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Can we grow broadleaf crops without clethodim?

Broadleaf crops such as canola and pulses offer grain growers an opportunity to use different herbicides to control grasses such as the super-adaptive annual ryegrass. Clethodim herbicides such as Select® have provided good control until recently where there have been increasing occurrences of resistance across southern and Western Australia.

Most growers in Western Australia are aware of the rising risks and are keen to know what their options are for regaining the advantage, given there are no highly effective alternatives to clethodim for post-emergent control of annual ryegrass in canola and pulses.

To grow canola and pulses without clethodim growers will need to implement a robust pre-emergent herbicide program, consider tank mixes, and stop seed set through crop topping and harvest weed seed control tactics.

A robust pre-emergent herbicide package combined with a knockdown or double knock is essential to drive down weed numbers early in the crop. Growers can work with their agronomists to develop a plan to rotate and mix pre-emergent herbicides and take advantage of the new herbicides that have been registered for ryegrass control in recent years. Plan to use them carefully to get best results and make them last.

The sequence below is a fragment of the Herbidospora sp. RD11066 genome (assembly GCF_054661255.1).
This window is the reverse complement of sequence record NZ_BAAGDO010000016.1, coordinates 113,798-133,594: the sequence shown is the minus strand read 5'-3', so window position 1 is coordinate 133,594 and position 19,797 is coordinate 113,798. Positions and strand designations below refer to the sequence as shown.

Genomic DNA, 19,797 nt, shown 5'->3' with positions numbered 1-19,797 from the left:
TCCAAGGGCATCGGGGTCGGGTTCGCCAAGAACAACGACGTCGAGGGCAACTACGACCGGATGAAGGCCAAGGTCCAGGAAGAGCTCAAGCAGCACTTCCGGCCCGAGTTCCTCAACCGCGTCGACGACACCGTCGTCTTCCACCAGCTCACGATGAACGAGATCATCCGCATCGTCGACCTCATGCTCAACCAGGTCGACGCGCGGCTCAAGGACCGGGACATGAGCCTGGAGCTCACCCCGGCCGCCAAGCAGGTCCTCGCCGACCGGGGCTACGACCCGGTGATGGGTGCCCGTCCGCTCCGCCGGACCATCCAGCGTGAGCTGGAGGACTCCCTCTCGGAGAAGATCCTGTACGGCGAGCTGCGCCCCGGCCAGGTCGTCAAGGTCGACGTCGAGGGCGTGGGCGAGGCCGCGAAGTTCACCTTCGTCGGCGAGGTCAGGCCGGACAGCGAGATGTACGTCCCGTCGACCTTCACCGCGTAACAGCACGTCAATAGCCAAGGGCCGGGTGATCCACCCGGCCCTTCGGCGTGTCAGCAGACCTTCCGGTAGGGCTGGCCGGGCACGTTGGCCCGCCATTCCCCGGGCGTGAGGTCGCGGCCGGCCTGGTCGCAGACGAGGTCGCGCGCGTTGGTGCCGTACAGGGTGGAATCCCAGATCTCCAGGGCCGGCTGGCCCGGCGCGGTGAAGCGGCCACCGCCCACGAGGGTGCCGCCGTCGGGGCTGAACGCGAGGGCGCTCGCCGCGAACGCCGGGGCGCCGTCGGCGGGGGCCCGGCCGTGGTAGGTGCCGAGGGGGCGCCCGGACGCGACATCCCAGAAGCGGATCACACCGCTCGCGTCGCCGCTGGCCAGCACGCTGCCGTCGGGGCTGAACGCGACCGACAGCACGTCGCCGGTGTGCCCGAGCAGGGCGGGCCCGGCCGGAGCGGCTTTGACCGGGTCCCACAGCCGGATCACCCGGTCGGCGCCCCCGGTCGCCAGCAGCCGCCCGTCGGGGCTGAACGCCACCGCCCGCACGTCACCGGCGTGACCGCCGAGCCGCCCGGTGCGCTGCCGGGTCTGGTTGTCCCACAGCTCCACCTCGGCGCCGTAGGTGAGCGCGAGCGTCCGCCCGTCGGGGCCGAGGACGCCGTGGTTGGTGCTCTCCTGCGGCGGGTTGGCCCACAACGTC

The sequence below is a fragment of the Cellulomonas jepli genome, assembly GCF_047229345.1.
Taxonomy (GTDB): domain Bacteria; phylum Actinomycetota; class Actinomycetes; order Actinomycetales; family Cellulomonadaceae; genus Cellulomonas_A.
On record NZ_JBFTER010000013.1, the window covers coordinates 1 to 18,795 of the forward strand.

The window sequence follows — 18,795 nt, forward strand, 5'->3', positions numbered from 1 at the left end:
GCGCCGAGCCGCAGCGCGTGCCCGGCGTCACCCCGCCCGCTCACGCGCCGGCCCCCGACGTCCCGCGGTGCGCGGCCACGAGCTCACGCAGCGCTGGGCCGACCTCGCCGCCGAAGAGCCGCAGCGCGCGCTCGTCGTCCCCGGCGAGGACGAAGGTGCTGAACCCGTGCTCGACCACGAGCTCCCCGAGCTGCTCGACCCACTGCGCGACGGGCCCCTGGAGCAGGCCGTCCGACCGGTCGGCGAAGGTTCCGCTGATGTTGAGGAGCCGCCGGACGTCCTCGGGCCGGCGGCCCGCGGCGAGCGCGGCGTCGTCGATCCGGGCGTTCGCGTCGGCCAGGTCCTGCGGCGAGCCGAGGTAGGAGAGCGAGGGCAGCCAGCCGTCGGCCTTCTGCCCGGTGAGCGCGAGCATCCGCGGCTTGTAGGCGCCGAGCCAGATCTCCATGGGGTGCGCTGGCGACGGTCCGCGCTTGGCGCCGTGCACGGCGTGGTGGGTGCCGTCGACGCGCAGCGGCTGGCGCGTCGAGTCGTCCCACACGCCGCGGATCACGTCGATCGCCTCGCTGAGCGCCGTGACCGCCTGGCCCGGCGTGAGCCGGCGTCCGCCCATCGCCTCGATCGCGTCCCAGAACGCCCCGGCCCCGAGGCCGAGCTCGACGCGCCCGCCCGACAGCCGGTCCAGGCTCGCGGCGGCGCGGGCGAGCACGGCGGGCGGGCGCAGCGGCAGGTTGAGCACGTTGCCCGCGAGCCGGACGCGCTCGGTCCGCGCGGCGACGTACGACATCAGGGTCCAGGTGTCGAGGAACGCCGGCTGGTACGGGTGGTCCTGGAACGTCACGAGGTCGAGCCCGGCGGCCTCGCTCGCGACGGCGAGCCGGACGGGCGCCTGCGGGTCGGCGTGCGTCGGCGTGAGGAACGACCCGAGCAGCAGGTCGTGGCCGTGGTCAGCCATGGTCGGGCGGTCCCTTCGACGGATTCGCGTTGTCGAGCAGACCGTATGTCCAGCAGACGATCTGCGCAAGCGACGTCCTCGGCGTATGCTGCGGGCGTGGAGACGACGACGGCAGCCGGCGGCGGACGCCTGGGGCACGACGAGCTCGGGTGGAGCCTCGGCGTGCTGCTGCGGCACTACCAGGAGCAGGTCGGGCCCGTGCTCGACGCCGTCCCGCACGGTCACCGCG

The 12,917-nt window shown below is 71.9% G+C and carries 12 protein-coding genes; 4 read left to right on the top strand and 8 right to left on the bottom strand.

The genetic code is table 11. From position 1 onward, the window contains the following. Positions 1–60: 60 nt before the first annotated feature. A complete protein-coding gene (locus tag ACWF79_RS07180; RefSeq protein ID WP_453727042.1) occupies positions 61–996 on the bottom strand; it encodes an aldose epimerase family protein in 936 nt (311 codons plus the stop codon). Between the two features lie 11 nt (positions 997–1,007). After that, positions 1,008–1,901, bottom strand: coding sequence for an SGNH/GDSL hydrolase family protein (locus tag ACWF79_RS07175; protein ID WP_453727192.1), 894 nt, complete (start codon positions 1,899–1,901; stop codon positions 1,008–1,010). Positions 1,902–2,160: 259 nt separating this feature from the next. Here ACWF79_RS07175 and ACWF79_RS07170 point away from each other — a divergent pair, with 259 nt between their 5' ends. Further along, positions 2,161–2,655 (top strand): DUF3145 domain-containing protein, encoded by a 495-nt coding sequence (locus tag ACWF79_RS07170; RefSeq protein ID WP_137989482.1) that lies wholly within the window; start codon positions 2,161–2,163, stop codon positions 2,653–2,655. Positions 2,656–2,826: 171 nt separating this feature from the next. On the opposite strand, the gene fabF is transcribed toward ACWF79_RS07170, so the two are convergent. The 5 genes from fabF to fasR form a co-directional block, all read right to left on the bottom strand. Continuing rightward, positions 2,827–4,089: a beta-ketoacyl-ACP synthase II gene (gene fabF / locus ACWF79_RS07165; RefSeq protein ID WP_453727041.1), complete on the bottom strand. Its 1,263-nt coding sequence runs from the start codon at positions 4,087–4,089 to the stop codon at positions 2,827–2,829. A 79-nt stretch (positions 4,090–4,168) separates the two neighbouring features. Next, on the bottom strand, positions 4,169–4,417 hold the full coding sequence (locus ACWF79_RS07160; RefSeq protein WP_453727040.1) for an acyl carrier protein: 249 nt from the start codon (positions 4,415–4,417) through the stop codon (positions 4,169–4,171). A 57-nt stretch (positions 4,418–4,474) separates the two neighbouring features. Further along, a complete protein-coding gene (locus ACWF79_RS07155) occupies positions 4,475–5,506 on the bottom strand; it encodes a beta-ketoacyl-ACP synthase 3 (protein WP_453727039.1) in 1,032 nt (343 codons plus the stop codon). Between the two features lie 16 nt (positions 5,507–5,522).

Applying clethodim post-emergent is still a good idea where some level of control is expected. Clethodim is a good low cost option in susceptible populations and is worth protecting through the control of plants that survive treatment. Where resistance to clethodim is present, a mix of clethodim plus butroxydim may give better results than clethodim alone.

Crop topping helps stop seed set. Weedmaster® DST is the only product registered for crop topping in canola. As glyphosate is widely used in crop rotations, using paraquat for crop topping pulse crops is a good resistance management strategy.

Finally, harvest weed seed control should be employed as often as practical to stop ryegrass entering the seed bank and to reduce total weed numbers so that future control methods have a better chance of being effective.


Dr Chris Preston, University of Adelaide spoke about integrated weed management, with a special focus on clethodim resistant ryegrass, at spring field days across Western Australia in September.

Hybrid cultivars of canola can provide additional competition against weeds like ryegrass, compared with open-pollinated cultivars. This becomes particularly important when post-emergent herbicides like clethodim fail. Combining crop competition with effective pre-emergent herbicides is an effective way of reducing ryegrass seed production. Adding seed set control techniques to this reduces weed seed banks even further.

Planning for weed control across the whole rotation is a complex business that requires growers and their advisors to be well-informed and up-to-date with the latest advances in crop and weed science.

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